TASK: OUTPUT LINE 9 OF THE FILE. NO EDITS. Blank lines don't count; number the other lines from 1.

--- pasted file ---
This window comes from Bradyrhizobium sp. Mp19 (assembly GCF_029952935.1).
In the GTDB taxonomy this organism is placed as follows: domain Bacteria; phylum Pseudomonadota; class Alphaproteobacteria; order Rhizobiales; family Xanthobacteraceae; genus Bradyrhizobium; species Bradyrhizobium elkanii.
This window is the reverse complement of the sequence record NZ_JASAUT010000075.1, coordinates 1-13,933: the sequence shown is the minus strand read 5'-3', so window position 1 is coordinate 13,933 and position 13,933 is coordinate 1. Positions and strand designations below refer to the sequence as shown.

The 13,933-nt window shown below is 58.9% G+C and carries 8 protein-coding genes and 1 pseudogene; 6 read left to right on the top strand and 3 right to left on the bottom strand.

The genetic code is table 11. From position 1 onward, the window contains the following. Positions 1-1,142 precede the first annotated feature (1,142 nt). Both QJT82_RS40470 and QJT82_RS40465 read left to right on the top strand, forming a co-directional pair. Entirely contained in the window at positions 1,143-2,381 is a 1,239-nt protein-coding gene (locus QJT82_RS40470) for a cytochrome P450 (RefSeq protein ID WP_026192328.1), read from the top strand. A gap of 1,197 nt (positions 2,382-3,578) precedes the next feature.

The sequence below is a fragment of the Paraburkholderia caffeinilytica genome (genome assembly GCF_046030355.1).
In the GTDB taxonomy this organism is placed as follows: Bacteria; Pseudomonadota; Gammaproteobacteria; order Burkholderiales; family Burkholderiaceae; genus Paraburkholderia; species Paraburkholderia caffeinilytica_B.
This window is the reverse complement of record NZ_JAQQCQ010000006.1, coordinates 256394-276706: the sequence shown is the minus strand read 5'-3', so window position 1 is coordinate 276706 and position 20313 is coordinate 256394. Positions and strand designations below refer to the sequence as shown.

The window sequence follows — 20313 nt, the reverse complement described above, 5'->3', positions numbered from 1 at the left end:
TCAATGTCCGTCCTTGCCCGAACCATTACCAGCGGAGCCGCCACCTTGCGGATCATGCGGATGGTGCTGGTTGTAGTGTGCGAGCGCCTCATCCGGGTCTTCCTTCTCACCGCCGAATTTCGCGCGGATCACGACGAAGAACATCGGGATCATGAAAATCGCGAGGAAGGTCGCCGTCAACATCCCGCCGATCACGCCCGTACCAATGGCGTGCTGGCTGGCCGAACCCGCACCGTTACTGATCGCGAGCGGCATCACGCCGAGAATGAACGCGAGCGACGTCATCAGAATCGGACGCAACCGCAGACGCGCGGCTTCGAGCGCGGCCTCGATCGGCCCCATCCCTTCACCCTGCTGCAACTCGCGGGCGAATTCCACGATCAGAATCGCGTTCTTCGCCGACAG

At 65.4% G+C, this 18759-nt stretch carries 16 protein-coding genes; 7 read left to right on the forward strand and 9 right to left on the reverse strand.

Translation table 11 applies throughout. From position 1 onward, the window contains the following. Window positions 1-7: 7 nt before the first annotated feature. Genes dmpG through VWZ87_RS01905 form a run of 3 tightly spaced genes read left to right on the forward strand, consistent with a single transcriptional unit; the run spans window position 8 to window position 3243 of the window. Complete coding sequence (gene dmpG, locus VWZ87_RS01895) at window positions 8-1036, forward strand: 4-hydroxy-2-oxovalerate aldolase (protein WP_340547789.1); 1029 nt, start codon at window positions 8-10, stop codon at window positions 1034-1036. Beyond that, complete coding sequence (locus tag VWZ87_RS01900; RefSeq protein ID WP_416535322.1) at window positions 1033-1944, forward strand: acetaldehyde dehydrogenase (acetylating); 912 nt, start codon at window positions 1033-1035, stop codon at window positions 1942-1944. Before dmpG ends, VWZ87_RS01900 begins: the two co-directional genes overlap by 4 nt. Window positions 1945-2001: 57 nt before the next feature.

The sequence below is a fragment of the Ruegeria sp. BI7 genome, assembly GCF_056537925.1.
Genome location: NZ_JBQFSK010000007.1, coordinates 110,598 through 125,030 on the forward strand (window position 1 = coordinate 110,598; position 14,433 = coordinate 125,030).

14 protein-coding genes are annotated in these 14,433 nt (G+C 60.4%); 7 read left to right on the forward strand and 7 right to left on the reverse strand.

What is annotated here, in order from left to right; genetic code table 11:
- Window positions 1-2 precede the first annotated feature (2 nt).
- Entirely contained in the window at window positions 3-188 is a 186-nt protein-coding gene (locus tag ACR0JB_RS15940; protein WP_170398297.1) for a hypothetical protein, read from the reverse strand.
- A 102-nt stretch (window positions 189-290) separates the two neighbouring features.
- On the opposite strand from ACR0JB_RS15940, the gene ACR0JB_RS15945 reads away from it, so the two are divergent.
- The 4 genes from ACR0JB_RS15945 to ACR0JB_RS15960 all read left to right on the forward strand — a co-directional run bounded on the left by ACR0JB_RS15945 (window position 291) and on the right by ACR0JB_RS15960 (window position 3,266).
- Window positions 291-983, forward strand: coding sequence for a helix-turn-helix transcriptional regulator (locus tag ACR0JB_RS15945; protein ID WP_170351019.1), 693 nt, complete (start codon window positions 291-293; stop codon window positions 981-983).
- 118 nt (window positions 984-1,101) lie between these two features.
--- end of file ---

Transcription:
The window sequence follows — 20313 nt, the reverse complement described above, 5'->3', positions numbered from 1 at the left end: